— William Morrow
The disappearance of 23 year old Michael Rockefeller in 1961 while on an expedition in New Guinea caused a sensation and wild speculation. Fifty years later, Hoffman retraces Rockefeller's journey. Staying in the same villages and meeting the Asmat people, he discovered a culture little understood by the West and based on our greatest taboos. This is more than a story of a young man's death; it tells of how Western hubris set in motion events with grave repercussions. — Sarah Donner
“The tragedy of Michael Rockefeller's death is made far more poignant by the larger tragedy of the environment that surrounded it. Faulty ethnographic assumptions, compounded by unsettling socio-economic factors, bring a depth and pathos to Savage Harvest. A rare balance of mystery and the author's slowly unfolding epiphany of understanding is maintained throughout this riveting and edifying work of nonfiction.”
— Kenny Brechner, Devaney, Doak & Garrett Booksellers, Inc., Farmington, ME
The mysterious disappearance of Michael Rockefeller in New Guinea in 1961 has kept the world and his powerful, influential family guessing for years. Now, Carl Hoffman uncovers startling new evidence that finally tells the full, astonishing story.
Despite exhaustive searches, no trace of Rockefeller was ever found. Soon after his disappearance, rumors surfaced that he'd been killed and ceremonially eaten by the local Asmat—a native tribe of warriors whose complex culture was built around sacred, reciprocal violence, head hunting, and ritual cannibalism. The Dutch government and the Rockefeller family denied the story, and Michael's death was officially ruled a drowning. Yet doubts lingered. Sensational rumors and stories circulated, fueling speculation and intrigue for decades. The real story has long waited to be told—until now.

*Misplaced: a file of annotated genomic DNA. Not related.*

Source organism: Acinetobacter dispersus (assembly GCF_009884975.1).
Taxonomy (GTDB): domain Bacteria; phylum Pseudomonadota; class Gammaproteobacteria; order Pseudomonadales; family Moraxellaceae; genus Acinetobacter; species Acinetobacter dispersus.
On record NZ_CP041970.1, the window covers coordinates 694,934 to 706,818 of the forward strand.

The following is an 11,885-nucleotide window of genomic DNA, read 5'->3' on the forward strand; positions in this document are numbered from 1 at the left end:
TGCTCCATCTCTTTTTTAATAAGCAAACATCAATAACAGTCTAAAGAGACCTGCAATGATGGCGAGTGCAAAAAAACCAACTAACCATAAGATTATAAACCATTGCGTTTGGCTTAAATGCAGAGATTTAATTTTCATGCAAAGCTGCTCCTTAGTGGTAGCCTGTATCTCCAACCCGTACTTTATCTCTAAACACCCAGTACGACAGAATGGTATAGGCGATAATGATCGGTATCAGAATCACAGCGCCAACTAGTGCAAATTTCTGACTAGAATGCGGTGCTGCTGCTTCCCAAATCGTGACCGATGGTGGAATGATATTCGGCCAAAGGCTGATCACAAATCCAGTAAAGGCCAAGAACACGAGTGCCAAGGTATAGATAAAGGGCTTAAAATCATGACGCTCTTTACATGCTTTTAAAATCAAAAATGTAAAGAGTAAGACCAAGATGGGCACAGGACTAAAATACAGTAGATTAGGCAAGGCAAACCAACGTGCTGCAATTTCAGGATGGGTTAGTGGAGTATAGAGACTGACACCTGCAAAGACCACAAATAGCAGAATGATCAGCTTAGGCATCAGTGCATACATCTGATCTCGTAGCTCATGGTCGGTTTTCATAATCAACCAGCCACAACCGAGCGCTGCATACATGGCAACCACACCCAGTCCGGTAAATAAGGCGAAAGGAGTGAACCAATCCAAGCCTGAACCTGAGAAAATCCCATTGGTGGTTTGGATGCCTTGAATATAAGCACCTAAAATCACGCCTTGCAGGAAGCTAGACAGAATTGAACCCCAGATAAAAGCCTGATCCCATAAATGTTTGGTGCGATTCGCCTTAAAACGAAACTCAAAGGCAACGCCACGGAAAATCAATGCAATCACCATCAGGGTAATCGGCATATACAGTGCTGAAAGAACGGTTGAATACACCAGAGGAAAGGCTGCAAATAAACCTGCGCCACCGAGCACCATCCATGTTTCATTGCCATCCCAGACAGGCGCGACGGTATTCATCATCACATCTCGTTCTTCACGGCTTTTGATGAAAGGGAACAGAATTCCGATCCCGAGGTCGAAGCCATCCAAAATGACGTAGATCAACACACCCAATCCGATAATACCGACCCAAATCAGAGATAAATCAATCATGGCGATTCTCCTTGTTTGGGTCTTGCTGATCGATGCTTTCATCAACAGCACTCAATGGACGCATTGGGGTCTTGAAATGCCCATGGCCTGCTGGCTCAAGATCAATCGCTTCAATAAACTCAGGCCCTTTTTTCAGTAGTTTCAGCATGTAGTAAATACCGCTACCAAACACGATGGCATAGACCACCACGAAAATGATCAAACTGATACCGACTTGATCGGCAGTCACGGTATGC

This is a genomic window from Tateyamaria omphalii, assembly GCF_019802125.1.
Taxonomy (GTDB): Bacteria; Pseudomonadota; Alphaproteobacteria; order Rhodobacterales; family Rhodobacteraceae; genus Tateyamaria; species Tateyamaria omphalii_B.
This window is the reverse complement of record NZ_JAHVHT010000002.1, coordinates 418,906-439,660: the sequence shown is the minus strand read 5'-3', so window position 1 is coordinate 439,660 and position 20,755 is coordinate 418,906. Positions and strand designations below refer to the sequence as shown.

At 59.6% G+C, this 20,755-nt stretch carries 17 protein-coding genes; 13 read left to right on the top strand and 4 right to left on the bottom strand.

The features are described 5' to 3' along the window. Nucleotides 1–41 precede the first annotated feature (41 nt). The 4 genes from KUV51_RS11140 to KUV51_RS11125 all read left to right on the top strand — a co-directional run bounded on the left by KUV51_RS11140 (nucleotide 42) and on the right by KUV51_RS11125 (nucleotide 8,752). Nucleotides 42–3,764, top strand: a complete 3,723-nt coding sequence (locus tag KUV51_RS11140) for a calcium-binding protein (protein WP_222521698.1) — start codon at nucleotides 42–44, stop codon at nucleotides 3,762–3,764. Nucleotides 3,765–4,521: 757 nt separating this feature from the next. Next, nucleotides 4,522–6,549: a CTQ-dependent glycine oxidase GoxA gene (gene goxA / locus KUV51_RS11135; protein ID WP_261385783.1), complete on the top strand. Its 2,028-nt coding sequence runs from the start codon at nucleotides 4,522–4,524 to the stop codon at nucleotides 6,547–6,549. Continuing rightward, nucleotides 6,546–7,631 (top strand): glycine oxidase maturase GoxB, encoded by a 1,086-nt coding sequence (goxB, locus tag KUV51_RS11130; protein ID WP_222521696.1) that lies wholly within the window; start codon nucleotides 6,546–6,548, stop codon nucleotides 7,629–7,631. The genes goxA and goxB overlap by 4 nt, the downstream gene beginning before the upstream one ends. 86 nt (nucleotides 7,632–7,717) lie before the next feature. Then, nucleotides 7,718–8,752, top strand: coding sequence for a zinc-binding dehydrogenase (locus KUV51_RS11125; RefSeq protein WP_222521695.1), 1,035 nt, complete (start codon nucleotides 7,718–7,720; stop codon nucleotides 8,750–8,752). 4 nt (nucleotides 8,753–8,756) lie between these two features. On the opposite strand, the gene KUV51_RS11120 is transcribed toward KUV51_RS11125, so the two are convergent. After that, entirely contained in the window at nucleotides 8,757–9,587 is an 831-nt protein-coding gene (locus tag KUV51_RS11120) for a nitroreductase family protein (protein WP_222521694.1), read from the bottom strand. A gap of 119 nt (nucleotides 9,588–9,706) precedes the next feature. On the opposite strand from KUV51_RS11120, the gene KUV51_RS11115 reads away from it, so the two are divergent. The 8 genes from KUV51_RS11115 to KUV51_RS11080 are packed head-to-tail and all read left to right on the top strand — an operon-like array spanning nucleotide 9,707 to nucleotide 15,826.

Retracing Rockefeller's steps, award-winning journalist Carl Hoffman traveled to the jungles of New Guinea, immersing himself in a world of headhunters and cannibals, secret spirits and customs, and getting to know generations of Asmat. Through exhaustive archival research, he uncovered never-before-seen original documents and located witnesses willing to speak publically after fifty years.
In Savage Harvest he finally solves this decades-old mystery and illuminates a culture transformed by years of colonial rule, whose people continue to be shaped by ancient customs and lore. Combining history, art, colonialism, adventure, and ethnography, Savage Harvest is a mesmerizing whodunit, and a fascinating portrait of the clash between two civilizations that resulted in the death of one of America's richest and most powerful scions.
Carl Hoffman is the author of the New York Times bestseller Savage Harvest, hailed as a “masterpiece” by Outside and named a New York Times editors’ choice and one of the Washington Post’s 50 notable works of nonfiction for 2014, as well as The Lunatic Express. He is a former contributing editor to National Geographic Traveler and Wired, and has traveled on assignment to eighty countries.